July 13, 2017

Notes on the World Wide Web and the Internet

It dawned on me that while learning to program for the web, I’ve never taken a step back to actually understand some of the most fundamental concepts of the web. So I decided to fix it…by furiously googling on internets of course! 🙂 I also took some notes…

  • The World Wide Web is a magical place where all the interlinked web resources live. Each resource is identifiable by a Uniform Resource Locator (URL) and accessible via the Internet.
  • Resource – an entity that can be identified, named, addressed or handled, in any way whatsoever, on the Web.
  • The Internet is a network of interconnected computers that communicate using a host of protocols.
  • Client Server Model – is one model that dictates how computers interact with each other over the internet. Typically the client initiates the communication with a request for a resource or a service and the server provides a response. The browser is one such client that users use to communicate with a server.
  • IP (Internet Protocol) – is a unique address that identifies each interconnected computer in the client server model. But before the client and server exchange a request and a response, they need to establish a connection with each other in a process called Three-Way Handshake.
  • Three-Way Handshake – in simple terms, first the client sends a Synchronize packet to the server. The server then sends a Synchronize Acknowledgment to the client. Finally, the client sends back an Acknowledgment and the process is done. After identifying each other, the client and server can now open a socket connection between them.
  • Port number – is a number that identifies the specific program on the computer that is making the request/response. The client and server can now send information back and forth across the socket connection using this Port number.
  • Packets – the information being sent back and forth is not sent all at once. It is split into small packets of data and sent across the socket from one computer to another.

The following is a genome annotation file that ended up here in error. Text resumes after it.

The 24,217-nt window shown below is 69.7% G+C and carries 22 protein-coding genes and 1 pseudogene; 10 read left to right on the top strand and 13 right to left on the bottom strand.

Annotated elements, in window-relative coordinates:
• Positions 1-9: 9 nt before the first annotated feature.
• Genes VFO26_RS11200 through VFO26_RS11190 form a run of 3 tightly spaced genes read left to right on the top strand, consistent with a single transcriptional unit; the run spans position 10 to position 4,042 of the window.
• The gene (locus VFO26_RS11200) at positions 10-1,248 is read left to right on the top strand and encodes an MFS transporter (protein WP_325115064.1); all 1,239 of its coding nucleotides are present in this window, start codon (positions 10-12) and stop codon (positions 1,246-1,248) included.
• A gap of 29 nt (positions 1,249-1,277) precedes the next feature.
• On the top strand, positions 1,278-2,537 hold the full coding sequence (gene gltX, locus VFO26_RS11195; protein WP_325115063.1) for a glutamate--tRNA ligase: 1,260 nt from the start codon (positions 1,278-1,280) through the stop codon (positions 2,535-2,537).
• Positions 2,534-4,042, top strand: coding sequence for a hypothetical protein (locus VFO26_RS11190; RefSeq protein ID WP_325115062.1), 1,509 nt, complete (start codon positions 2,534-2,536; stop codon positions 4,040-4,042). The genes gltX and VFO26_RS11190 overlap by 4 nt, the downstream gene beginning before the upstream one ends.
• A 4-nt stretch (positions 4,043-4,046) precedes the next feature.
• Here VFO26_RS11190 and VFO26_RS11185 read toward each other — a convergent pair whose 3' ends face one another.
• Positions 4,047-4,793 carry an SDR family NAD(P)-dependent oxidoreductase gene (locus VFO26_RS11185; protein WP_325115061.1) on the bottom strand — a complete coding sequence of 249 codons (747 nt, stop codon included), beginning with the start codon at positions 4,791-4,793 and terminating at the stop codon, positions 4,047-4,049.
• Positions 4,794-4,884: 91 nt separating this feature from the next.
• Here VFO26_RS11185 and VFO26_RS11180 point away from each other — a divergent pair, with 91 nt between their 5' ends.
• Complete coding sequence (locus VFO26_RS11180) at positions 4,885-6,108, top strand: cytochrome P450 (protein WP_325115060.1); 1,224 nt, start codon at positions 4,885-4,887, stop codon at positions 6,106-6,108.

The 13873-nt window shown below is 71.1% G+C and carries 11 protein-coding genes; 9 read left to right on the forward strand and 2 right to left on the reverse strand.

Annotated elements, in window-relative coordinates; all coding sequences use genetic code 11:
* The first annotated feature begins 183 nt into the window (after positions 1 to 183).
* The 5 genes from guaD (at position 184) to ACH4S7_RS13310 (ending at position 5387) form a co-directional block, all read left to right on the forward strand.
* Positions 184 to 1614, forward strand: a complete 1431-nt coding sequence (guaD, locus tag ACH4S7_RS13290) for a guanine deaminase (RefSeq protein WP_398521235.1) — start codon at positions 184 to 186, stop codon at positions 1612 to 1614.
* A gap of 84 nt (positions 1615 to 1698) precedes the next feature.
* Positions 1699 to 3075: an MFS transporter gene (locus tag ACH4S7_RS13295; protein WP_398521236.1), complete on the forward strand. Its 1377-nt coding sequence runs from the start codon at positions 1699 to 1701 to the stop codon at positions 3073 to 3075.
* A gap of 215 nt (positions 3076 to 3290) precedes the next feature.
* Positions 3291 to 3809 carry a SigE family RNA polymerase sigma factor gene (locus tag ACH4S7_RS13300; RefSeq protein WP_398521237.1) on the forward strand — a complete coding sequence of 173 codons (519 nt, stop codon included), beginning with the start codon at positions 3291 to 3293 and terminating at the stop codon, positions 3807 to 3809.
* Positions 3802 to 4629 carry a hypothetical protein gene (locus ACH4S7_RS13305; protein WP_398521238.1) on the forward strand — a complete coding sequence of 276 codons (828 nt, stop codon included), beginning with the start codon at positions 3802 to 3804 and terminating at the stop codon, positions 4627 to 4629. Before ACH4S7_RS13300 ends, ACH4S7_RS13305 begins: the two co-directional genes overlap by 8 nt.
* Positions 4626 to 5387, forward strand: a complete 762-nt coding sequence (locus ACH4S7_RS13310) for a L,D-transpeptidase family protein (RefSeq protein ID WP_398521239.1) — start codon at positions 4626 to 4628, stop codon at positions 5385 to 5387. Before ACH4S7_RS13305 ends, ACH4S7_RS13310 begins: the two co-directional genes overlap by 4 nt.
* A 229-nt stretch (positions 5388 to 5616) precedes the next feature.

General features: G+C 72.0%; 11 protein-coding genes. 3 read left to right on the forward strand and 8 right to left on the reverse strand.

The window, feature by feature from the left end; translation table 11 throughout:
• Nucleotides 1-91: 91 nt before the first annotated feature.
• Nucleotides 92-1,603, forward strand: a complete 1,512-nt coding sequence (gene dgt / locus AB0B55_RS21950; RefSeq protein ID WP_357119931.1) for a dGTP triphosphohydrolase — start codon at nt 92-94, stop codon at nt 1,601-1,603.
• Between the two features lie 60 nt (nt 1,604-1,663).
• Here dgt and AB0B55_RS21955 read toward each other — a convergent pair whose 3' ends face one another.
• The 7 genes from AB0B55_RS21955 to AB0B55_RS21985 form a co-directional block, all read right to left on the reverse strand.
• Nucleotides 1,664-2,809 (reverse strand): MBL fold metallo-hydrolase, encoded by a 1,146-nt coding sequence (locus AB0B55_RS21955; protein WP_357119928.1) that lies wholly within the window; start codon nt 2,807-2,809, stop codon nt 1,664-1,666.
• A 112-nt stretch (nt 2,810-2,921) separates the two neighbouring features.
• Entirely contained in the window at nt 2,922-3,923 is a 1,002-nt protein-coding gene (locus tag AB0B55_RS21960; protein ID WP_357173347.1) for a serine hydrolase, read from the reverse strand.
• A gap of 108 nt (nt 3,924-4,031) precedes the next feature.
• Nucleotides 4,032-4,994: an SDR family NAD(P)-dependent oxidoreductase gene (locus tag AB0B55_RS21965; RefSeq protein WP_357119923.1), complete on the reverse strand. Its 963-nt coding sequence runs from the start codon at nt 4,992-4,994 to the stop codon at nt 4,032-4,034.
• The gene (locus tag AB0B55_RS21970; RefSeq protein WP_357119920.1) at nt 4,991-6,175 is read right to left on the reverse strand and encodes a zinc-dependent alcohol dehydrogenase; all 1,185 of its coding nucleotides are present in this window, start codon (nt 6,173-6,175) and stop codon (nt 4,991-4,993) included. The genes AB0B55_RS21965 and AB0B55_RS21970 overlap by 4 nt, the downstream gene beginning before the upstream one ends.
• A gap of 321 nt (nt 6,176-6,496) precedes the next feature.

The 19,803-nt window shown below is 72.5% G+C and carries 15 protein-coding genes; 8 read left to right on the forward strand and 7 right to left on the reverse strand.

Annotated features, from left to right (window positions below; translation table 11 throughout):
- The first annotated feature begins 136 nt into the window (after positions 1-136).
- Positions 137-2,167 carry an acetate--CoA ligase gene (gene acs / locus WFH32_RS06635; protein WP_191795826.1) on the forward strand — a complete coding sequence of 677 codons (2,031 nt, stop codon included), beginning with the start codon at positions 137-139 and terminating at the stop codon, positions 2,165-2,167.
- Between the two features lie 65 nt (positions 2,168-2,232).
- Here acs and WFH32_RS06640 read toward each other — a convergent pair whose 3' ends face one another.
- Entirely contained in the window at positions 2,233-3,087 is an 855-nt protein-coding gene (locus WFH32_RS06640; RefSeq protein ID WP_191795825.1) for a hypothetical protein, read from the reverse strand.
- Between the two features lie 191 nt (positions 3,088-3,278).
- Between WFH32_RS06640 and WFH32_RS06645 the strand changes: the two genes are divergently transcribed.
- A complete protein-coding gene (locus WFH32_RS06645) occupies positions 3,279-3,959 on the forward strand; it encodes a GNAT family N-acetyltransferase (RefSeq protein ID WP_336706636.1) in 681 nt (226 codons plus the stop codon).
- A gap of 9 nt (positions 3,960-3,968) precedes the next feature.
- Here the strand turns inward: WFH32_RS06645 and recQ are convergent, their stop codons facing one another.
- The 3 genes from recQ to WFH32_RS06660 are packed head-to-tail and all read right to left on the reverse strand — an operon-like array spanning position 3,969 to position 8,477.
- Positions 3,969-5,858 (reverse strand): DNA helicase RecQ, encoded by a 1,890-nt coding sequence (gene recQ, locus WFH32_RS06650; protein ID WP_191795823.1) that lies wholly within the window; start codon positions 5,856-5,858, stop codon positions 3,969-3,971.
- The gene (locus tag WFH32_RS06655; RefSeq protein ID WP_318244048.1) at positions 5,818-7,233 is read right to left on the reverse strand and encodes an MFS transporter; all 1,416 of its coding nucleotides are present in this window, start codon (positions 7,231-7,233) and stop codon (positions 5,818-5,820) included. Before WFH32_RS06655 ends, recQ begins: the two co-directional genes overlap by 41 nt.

• TCP ( Transmission Control Protocol ) is the protocol that specifies the way in which the splitting of the information into small packets is conducted.
  • HTTP is the protocol that defines how each individual packet of information transmitted over the socket should be structured.
  • HTTP also consists of verbs that indicate a type of action to be performed on a specific resource. Most common verbs are the GET, POST, PUT and DELETE verbs.
  • URL – is simply a web address that happens to point to a specific resource that lives in a network.
  • To sum it up, when we type in a URL and hit enter on our Internet connected browser (client), we are telling the browser that somewhere in the World Wide Web there exists a resource at this URL address, can you please GET it?
  • The browser then makes an HTTP request to a server. The server then responds with a resource in the form of HTML, which might prompt other requests for images and css. After it receives the response, the browser then proceeds to render the webpage.


  • Representational State Transfer (REST)
    • A set of stylistic architectural principles to guide application development.
    • Representation : Whenever a server responds with a requested resource, what we get back is not actually the resource object itself. Rather the server gives as the representation of the current state(data) of the resource object in a specific format, perhaps JSON. But the response could’ve also been in an HTML or an XMl format.
    • In a similar manner when a client makes a request. The request is a representation of the desired state of the resource. The HTTP verb included in the request tells the server the desired action to be applied to change the state of the resource (GET, PUT, DELETE…).
    • REST is then a set of rules on how a client and a server can transfer the state of of a resource via representation. When a user interacts with a resource like clicking a link, another request is triggered to transfer the next state of the resource.

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